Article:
Natural Park, Aragon

Demographics and culture[edit]

Some Blonde d'Aquitaine
Blonde d'Aquitaine
on summer pasture near the Pic du Midi d'Ossau

The Pyrenean region possesses a varied ethnology, folklore and history: see Andorra; Aragon; Ariège; Basque Country; Béarn; Catalonia; Navarre; Roussillon. For their history, see also Almogavars, Marca Hispanica. The principal languages spoken in the area are Spanish, French, Aragonese, Catalan (in Catalonia
and Andorra), and Basque. Also spoken, to a lesser degree, are the Occitan language
Occitan language
(the Gascon and Languedocien dialects in France
and the Aranese dialect in the Aran Valley). An important feature of rural life in the Pyrenees
is 'transhumance', the moving of livestock from the farms in the valleys up to the higher grounds of the mountains for the summer.[15] In this way the farming communities could keep larger herds than the lowland farms could support on their own. The principal animals moved were cows and sheep, but historically most members of farming families also moved to the higher pastures along with their animals, so they also took with them pigs, horses[16] and chickens.[15] Transhumance
thus took the form of a biannual mass annual migration, moving uphill in May or June[17] and returning to the farms in September or October. During the summer period, the families would live in basic stone cabins[15] in the high mountains. Nowadays, industrialisation and changing agriculture practices have diminished the custom. However, the importance of transhumance continues to be recognised through its celebration in popular festivals.[16][17][18] Sports and leisure[edit] Both sides of the Pyrenees
are popular spots for winter sports such as alpine skiing and mountaineering. The Pyrenees
are also a good place for athletes to do high-altitude training in the summertime, such as by bicycling and cross-country running. In the summer and the autumn, the Pyrenees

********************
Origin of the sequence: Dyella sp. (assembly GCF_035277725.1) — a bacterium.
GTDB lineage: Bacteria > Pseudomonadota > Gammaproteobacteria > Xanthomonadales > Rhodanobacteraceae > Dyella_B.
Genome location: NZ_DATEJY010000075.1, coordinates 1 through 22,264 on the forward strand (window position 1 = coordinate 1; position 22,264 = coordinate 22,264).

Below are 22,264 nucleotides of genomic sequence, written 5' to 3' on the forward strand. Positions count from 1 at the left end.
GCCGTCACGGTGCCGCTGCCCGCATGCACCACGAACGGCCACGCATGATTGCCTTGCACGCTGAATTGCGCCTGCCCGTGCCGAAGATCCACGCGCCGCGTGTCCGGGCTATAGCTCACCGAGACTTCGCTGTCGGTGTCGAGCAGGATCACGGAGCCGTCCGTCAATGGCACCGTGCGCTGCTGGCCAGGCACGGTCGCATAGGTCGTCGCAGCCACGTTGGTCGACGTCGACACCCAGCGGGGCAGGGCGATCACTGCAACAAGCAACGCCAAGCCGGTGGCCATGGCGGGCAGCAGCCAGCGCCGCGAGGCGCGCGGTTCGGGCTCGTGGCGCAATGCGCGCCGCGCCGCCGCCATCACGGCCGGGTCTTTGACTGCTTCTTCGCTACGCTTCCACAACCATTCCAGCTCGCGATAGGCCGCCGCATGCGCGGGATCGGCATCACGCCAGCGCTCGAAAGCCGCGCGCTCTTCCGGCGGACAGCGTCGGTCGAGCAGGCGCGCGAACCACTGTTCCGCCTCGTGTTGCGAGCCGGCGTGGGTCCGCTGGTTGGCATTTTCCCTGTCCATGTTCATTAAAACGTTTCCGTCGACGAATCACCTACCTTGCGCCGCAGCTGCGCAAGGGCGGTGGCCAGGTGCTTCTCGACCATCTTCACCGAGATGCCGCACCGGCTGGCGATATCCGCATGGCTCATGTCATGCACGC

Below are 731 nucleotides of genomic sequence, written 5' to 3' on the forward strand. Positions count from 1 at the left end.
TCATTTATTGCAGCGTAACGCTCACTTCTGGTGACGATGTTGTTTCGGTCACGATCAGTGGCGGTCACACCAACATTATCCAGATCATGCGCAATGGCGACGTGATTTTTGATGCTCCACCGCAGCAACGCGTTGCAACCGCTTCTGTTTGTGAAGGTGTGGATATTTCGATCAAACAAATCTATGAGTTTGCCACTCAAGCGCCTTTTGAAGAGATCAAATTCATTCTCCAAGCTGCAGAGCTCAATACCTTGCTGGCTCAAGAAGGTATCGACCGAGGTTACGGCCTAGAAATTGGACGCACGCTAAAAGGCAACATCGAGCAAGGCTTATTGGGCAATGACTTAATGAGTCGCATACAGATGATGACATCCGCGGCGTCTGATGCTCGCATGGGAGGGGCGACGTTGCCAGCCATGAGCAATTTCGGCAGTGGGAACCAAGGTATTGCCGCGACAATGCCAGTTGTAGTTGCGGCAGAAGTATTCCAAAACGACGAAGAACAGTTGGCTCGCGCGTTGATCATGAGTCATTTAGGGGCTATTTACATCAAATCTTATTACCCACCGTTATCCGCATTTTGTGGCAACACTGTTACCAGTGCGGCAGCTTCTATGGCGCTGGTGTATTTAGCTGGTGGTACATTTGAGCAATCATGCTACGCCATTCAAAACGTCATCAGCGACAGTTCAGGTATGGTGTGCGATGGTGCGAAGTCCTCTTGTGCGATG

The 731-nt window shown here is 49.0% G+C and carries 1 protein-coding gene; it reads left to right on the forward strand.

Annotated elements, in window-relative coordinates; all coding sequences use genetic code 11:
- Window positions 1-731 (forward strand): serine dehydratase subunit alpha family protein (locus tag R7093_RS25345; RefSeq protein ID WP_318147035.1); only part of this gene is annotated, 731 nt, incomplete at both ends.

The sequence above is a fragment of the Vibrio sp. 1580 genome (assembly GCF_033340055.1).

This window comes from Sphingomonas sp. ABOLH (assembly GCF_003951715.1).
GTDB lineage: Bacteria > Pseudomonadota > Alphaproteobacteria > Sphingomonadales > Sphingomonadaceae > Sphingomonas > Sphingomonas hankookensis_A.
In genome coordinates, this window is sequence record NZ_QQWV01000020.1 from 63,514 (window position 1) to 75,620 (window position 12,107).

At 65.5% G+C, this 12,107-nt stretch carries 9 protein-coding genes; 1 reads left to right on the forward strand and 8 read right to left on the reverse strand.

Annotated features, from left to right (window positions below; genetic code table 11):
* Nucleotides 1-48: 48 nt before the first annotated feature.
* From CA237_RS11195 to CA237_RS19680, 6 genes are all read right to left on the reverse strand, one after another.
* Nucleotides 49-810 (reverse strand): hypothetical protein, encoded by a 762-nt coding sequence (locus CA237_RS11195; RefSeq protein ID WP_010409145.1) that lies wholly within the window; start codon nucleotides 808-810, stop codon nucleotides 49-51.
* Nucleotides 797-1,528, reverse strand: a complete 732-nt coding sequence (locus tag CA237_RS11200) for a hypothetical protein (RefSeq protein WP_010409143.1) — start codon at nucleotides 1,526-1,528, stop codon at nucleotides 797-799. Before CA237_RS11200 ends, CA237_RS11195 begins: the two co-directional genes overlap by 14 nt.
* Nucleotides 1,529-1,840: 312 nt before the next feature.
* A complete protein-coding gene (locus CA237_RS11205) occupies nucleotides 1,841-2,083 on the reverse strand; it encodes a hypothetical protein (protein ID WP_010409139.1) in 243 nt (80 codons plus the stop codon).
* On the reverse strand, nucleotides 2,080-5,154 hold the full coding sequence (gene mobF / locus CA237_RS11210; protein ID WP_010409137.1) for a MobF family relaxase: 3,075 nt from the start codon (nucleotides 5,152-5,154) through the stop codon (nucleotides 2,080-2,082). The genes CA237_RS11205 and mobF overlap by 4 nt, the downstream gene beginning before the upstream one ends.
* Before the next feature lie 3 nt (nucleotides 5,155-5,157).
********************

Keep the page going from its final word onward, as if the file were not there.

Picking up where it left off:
are usually featured in two of cycling's grand tours, the Tour de France
held annually in July and the Vuelta a España
Vuelta a España
held in September. The stages held in the Pyrenees
are often crucial legs of both tours, drawing hundreds of thousands of spectators to the region. Three main long-distance footpaths run the length of the mountain range: the GR 10 across the northern slopes, the GR 11 across the southern slopes, and the HRP which traverses peaks and ridges along a high altitude route. In addition, there are numerous marked and unmarked trails throughout the region. Pirena is a dog-mushing competition held in the Pyrenees. Ski resorts[edit]

Ski Center, Cerler

Ski resorts in the Pyrenees

Alp 2500
Alp 2500
(Spain) Arette
(France) Astún
(Spain) Artouste (France) Ax-les-Thermes
(France) Baqueira-Beret
(Spain) Boí Taüll Resort
Boí Taüll Resort
(Spain) Bareges- La Mongie
La Mongie
(Tourmalet) (France) Luz Ardiden
Luz Ardiden
(France) Bourg-d'Oueil
(France) Cauterets
(France) Candanchú
(Spain) Cerler
(Spain) Espot Esquí
Espot Esquí
(Spain) Font-Romeu
(France) Formigal
(Spain) Gavarnie Gèdre[19] (France) Gourette
(France) Guzet-Neige
(France) Hautacam
(France) La Molina (Spain) La Pierre Saint Martin Le Mourtis (France) Les Angles (France) Luchon-Superbagnères
(France) Luz-Ardiden
(France) Nistos cap nestes (France) Panticosa-Los Lagos
Panticosa-Los Lagos
(Spain) Pas de la Casa
Pas de la Casa
(Andorra) Peyragudes
(France) Piau-Engaly (France) Port Ainé (Spain) Port del Comte (Spain) Somport
(France-Spain) Saint Lary (France) Soldeu
/ El Tarter (Andorra) Superbagnères
(France) Tavascan
(Spain) Vall de Núria
Vall de Núria
(Spain) Vallnord
(Andorra) Vallter 2000
Vallter 2000